Slavery and human trafficking in the UK — overview

LexisNexis Legal & Professional, LexisNexis UK, LexisPSL, Risk and Compliance, 8 June 2017

In the UK, the Modern Slavery Act 2015 (MSA 2015) received Royal Assent on 26 March 2015. Section 54 requires some organisations to produce and publish an annual slavery and human trafficking statement.

References: Modern Slavery Act 2015, s 54

What is slavery?

MSA 2015 covers four activities which are defined by reference to article 4 of the European Convention on Human Rights:

Slavery

Exercising powers of ownership over a person

Servitude

An obligation to provide services is imposed by the use of coercion

Forced or compulsory labour

Work or services are exacted from a person under the menace of any penalty and for which the person has not offered themselves voluntarily

Human trafficking

Arranging or facilitating the travel of another person with a view to their exploitation

All four activities should be covered in a slavery and human trafficking statement.

Managing modern slavery risk

MSA 2015 has pushed modern slavery issues up the corporate agenda. Even if you conclude your supply chain does not pose a risk, your customers may still require assurances from you about your policies and procedures to ensure modern slavery does not take place.

This subtopic:

• contains guidance on conducting assessments of the risk of your organisation, or any of your supply chain, being involved in modern slavery

describes what a good modern slavery and human trafficking supplier audit process looks like and provides guidance on who should conduct audits, how to prepare for and carry out an audit, and how audits should be followed up

• contains a Checklist to help you consider what policies, practices and procedures you might implement to combat slavery and human trafficking which will then feed into your slavery and human trafficking statement, and

• contains various precedents, including:

anti-slavery policy

supplier questionnaire

recruitment agent approved list

contract clauses, and

• training resources

Who is required to publish a slavery and human trafficking statement?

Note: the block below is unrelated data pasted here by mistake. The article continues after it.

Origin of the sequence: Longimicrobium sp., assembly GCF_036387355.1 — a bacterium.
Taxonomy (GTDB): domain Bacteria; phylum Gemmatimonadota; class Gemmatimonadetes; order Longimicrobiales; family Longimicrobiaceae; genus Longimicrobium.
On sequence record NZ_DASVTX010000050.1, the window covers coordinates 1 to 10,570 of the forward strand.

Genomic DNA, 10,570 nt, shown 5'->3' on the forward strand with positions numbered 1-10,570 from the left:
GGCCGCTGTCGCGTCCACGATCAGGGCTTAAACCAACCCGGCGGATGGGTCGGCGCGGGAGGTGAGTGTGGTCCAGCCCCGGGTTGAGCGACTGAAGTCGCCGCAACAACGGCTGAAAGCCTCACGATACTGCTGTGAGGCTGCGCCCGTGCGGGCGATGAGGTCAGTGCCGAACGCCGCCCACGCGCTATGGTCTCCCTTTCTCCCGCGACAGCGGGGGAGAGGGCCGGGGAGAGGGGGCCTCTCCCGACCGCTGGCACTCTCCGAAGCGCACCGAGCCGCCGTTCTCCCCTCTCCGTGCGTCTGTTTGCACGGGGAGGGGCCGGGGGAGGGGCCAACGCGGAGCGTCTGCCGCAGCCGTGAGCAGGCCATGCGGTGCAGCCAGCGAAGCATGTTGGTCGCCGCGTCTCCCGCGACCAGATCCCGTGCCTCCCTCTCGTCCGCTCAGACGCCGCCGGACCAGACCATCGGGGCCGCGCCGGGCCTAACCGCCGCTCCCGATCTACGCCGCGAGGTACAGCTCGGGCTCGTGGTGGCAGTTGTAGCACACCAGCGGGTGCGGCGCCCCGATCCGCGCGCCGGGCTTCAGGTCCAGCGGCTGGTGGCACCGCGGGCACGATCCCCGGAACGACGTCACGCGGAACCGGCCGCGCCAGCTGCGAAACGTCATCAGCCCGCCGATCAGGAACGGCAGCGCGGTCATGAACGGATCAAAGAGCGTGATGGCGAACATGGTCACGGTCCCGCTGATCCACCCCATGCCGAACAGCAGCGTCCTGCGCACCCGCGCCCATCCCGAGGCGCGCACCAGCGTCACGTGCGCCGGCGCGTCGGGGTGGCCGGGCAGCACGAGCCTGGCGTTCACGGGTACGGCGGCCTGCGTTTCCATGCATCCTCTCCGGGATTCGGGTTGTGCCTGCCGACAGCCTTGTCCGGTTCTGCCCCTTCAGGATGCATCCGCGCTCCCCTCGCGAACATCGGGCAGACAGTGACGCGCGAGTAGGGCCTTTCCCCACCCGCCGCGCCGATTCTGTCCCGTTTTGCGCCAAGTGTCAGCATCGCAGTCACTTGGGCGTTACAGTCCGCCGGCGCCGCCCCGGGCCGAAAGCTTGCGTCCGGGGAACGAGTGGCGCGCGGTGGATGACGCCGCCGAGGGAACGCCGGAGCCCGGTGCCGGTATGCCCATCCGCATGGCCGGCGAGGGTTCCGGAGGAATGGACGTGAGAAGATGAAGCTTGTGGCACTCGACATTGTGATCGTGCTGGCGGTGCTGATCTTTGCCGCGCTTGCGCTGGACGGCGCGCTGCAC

The requirement to publish a statement applies to organisations meeting all of the following criteria:

References: MSA 2015, s 54

• commercial organisation—the definition appears to catch companies, limited liability partnerships (LLPs) and standard partnerships, but not sole traders

• supplying goods or services

• carrying on business in the UK

• with a total turnover of £36m or more

There is no need for an organisation to be registered in the UK to be caught by the disclosure obligation. For multinational organisations, however, a parent may not necessarily need to report merely because a subsidiary meets the criteria. The key will be whether a non-UK parent has a demonstrable UK business presence. Practice Note: The Modern Slavery Act 2015 and multinational organisations sets out some illustrative examples of how this might work in practice.

Even if your business does not meet the £36m turnover threshold, you may wish to publish a statement in any event, eg because:

• the government encourages all businesses to develop an appropriate and effective response to modern slavery

References: Home Office: Transparency in Supply Chains etc: A practical guide, para 2.5

• it could be a requirement of competitive tendering

• it can address issues of corporate social responsibility

• as an employer you have a responsibility to ensure your employees and colleagues are safeguarded

• it's a good way to demonstrate that you are protecting your workers

• it can help protect and enhance your reputation and brand

• it could help protect and grow your customer/client base, as more customers/clients seek out businesses with higher ethical standards

• it can improve investor confidence

• it can result in greater staff retention and loyalty based on values and respect, and

• it can help develop more responsive, stable and innovative supply chains

Format of the statement

The government has not been prescriptive about the layout of the statement, so it's up to you how you present yours, though you should remember it's a public-facing document.

References: Home Office: Transparency in Supply Chains etc: A practical guide, paras 4.1–4.4

It should:

• be written in simple language that is easily understood

• be succinct, but cover all the relevant points

• provide appropriate links to relevant publications, documents or policies (eg to your Corporate Social Responsibility policy)

• be in English, but also available in other languages relevant to your business and supply chains

Contents of the statement

Again, the government has not been prescriptive here.